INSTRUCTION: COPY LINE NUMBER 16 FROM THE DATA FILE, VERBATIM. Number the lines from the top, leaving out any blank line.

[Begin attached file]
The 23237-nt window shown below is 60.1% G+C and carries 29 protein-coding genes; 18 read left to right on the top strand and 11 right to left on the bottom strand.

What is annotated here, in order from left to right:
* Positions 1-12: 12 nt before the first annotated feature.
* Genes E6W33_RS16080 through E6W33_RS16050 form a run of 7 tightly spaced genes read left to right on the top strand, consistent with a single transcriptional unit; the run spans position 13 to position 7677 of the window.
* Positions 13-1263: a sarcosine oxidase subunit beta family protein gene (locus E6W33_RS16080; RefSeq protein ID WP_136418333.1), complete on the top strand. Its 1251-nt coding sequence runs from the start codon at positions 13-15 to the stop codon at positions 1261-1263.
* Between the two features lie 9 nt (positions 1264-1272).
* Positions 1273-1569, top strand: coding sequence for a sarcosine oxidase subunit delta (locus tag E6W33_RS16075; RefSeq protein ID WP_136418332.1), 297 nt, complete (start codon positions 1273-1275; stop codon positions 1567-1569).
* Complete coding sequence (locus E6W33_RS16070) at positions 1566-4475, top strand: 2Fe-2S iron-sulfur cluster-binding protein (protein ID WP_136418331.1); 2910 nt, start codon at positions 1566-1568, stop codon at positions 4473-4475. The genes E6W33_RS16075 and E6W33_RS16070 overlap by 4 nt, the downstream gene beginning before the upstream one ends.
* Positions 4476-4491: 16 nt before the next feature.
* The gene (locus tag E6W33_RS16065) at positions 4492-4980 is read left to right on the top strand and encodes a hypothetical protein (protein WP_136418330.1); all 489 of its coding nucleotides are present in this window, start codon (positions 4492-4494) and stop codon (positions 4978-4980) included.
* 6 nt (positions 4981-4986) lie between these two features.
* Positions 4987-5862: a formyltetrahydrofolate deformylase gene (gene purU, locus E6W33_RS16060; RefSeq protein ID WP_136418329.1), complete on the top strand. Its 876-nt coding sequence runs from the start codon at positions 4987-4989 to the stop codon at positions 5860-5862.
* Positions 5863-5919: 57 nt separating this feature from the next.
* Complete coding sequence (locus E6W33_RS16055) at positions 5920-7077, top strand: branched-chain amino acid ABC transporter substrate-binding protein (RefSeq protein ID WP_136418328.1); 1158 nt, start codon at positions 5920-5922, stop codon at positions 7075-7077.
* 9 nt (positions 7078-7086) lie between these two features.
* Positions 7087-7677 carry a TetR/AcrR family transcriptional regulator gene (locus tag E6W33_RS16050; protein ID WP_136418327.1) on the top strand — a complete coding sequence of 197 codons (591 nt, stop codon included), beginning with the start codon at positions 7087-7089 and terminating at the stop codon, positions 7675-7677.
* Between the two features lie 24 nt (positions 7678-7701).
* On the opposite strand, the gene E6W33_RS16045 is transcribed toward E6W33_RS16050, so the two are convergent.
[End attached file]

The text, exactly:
* Positions 7087-7677 carry a TetR/AcrR family transcriptional regulator gene (locus tag E6W33_RS16050; protein ID WP_136418327.1) on the top strand — a complete coding sequence of 197 codons (591 nt, stop codon included), beginning with the start codon at positions 7087-7089 and terminating at the stop codon, positions 7675-7677.